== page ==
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the Complete Review
the complete review - poetry



Darwin

by
Ruth Padel


general information | review summaries | our review | links | about the author

To purchase Darwin



Title: Darwin
Author: Ruth Padel
Genre: Poetry
Written: 2009
Length: 145 pages
Availability: Darwin - US
Darwin - UK
Darwin - Canada
  • A Life in Poems

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Our Assessment:

B+ : clever, fairly well done

See our review for fuller assessment.




Review Summaries
Source Rating Date Reviewer
The Economist A 5/2/2009 .
Financial Times A 2/2/2009 Elizabeth Speller
The Guardian . 14/3/2009 Richard Holmes
The Independent . 27/2/2009 Peter Forbes
New Statesman . 9/4/2009 Andrew Brown
Scotland On Sunday . 8/2/2009 Andrew Sclater
TLS . 17/4/2009 John Greening


  From the Reviews:
  • "Why does this book work so well ? How does it manage to say so much in so few words ? Ms Padel seems to have caught the quintessence of the manís character, as if in a butterfly net." - The Economist

  • "Ruth Padelís stunning sequence of poems is infinitely more than an anniversary keepsake or a tribute to her great-great grandfather, Charles Darwin. It is a unique biography. Teeming with facts and creatures, it builds into an imaginative and dynamic response to a man who changed the way we understand ourselves." - Elizabeth Speller, Financial Times

  • "Padel's 160-page sequence of poems may be the most remarkable tribute of all.(...) Here, at least, we have a daring and genuinely innovative piece of work. At best Padel reveals a unique sense of drama, speed and poetic intensity in what was otherwise a long, sedate and ruminative scientific life." - Richard Holmes, The Guardian

  • "I'm not sure you could recount Darwin's life in verse vignettes like this to someone who knew nothing about him other than the billboard words, Evolution by Natural Selection: much of the pleasure of the book is allusive. But Padel knows this and provides comments in the margin. This reinforces the impression of a Victorian facsimile, which helps to sustain the mood. (...) Perhaps because he was such a prolific correspondent, Darwin expressed himself so naturally that in several places Padel can make poems by quoting some passages verbatim. Her tone chimes seamlessly with his. That Darwin was a writer of great clarity and no little literary skill makes it fitting that one of the best books celebrating his enormous stature, 200 years on, should be by a poet." - Peter Forbes, The Independent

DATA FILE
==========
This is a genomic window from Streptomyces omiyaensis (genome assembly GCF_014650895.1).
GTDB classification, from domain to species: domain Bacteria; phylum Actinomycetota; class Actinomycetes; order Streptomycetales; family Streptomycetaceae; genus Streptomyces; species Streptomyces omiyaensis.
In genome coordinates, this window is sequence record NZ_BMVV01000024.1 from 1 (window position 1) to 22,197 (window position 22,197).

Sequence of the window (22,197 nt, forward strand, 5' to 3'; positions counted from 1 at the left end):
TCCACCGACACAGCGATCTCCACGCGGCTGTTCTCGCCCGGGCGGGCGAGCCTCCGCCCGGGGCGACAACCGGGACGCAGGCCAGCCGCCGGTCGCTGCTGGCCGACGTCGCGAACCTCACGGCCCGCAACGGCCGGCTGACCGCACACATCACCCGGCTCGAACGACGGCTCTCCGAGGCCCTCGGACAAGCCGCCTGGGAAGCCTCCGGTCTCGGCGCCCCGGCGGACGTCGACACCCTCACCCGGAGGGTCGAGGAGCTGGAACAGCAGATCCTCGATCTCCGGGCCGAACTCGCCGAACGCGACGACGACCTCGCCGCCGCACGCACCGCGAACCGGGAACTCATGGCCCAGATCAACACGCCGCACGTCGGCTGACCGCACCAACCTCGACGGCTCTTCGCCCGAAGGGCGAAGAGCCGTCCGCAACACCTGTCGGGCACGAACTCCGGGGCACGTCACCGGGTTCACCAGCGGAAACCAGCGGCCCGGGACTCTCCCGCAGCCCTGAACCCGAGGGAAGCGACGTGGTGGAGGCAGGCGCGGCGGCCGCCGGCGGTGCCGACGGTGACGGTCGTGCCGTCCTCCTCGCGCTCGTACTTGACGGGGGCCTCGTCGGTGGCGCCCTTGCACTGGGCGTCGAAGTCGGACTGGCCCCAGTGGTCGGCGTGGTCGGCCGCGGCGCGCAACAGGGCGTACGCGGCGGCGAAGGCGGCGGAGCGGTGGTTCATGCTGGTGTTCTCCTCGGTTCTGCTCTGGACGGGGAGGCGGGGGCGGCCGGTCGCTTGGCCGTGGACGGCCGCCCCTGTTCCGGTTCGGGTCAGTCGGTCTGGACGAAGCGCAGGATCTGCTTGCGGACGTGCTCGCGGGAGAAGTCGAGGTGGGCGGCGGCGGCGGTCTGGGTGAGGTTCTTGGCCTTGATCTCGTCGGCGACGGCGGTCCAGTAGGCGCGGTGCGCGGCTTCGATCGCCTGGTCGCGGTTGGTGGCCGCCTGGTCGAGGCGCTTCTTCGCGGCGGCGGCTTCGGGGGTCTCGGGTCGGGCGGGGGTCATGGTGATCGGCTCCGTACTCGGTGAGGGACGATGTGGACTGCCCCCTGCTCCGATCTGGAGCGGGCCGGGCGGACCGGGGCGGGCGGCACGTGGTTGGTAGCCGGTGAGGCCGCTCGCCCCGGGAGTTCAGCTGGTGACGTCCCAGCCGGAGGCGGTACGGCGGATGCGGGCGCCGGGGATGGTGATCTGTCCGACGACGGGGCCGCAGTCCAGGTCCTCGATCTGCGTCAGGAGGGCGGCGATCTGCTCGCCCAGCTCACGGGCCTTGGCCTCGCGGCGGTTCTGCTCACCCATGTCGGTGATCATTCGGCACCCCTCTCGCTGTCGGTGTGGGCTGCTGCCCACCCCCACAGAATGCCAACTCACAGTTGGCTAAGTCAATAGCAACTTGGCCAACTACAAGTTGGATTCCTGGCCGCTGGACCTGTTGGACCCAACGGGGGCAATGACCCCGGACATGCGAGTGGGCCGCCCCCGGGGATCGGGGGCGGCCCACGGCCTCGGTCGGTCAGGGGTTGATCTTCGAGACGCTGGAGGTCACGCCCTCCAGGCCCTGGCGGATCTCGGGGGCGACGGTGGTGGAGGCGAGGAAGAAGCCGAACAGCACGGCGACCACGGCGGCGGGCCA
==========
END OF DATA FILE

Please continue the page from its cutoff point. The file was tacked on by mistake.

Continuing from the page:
• "One of the things that makes Darwin so attractive is the beauty of his writing. It is without superfluous ornament; sometimes it is without any ornament at all, especially in his letters and journals. Even then, the mix of forceful thought and rhythmic subtlety is astonishing, and it often shows up Ruth Padel." - Andrew Brown, New Statesman

  • "(A) daring and wholly original book. Instead of adding to the many commentaries and biographies of Darwin in established genres, Padel has innovated. Her book is a mutation in the evolution of Darwinian literature, and it is a mutation that has what it takes to survive. More than that, it deserves to thrive." - Andrew Sclater, Scotland On Sunday

  • "Padel's technique is such that she holds our attention throughout. Admittedly, the need to tell a story results in a book that is somewhat lacking in repose, and which can feel impersonal (.....) Padel's book emerges as a kind of one-woman variety show (with its multiple voices, dialogue and monologue, its cuts and spots and special effects)" - John Greening, Times Literary Supplement